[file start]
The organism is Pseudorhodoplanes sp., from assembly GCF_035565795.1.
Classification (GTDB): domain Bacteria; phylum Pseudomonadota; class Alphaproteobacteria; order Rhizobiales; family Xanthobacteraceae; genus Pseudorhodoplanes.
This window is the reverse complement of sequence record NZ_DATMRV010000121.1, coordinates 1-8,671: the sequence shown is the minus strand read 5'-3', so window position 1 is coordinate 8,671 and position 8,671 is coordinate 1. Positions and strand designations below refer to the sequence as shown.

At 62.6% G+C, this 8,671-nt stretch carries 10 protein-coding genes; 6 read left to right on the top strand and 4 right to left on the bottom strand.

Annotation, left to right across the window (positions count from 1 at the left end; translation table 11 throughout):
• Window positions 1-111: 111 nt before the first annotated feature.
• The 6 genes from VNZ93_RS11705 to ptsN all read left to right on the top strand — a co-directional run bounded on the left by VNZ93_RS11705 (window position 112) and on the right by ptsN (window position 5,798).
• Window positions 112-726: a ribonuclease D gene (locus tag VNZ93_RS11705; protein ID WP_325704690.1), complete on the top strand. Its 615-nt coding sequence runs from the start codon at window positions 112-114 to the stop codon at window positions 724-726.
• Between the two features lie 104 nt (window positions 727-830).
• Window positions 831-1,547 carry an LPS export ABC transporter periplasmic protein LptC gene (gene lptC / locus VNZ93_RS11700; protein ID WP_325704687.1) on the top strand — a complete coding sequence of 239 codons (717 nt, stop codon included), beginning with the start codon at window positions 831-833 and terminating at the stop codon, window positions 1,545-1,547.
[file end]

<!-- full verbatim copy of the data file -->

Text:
The organism is Pseudorhodoplanes sp., from assembly GCF_035565795.1.
Classification (GTDB): domain Bacteria; phylum Pseudomonadota; class Alphaproteobacteria; order Rhizobiales; family Xanthobacteraceae; genus Pseudorhodoplanes.
This window is the reverse complement of sequence record NZ_DATMRV010000121.1, coordinates 1-8,671: the sequence shown is the minus strand read 5'-3', so window position 1 is coordinate 8,671 and position 8,671 is coordinate 1. Positions and strand designations below refer to the sequence as shown.

At 62.6% G+C, this 8,671-nt stretch carries 10 protein-coding genes; 6 read left to right on the top strand and 4 right to left on the bottom strand.

Annotation, left to right across the window (positions count from 1 at the left end; translation table 11 throughout):
• Window positions 1-111: 111 nt before the first annotated feature.
• The 6 genes from VNZ93_RS11705 to ptsN all read left to right on the top strand — a co-directional run bounded on the left by VNZ93_RS11705 (window position 112) and on the right by ptsN (window position 5,798).
• Window positions 112-726: a ribonuclease D gene (locus tag VNZ93_RS11705; protein ID WP_325704690.1), complete on the top strand. Its 615-nt coding sequence runs from the start codon at window positions 112-114 to the stop codon at window positions 724-726.
• Between the two features lie 104 nt (window positions 727-830).
• Window positions 831-1,547 carry an LPS export ABC transporter periplasmic protein LptC gene (gene lptC / locus VNZ93_RS11700; protein ID WP_325704687.1) on the top strand — a complete coding sequence of 239 codons (717 nt, stop codon included), beginning with the start codon at window positions 831-833 and terminating at the stop codon, window positions 1,545-1,547.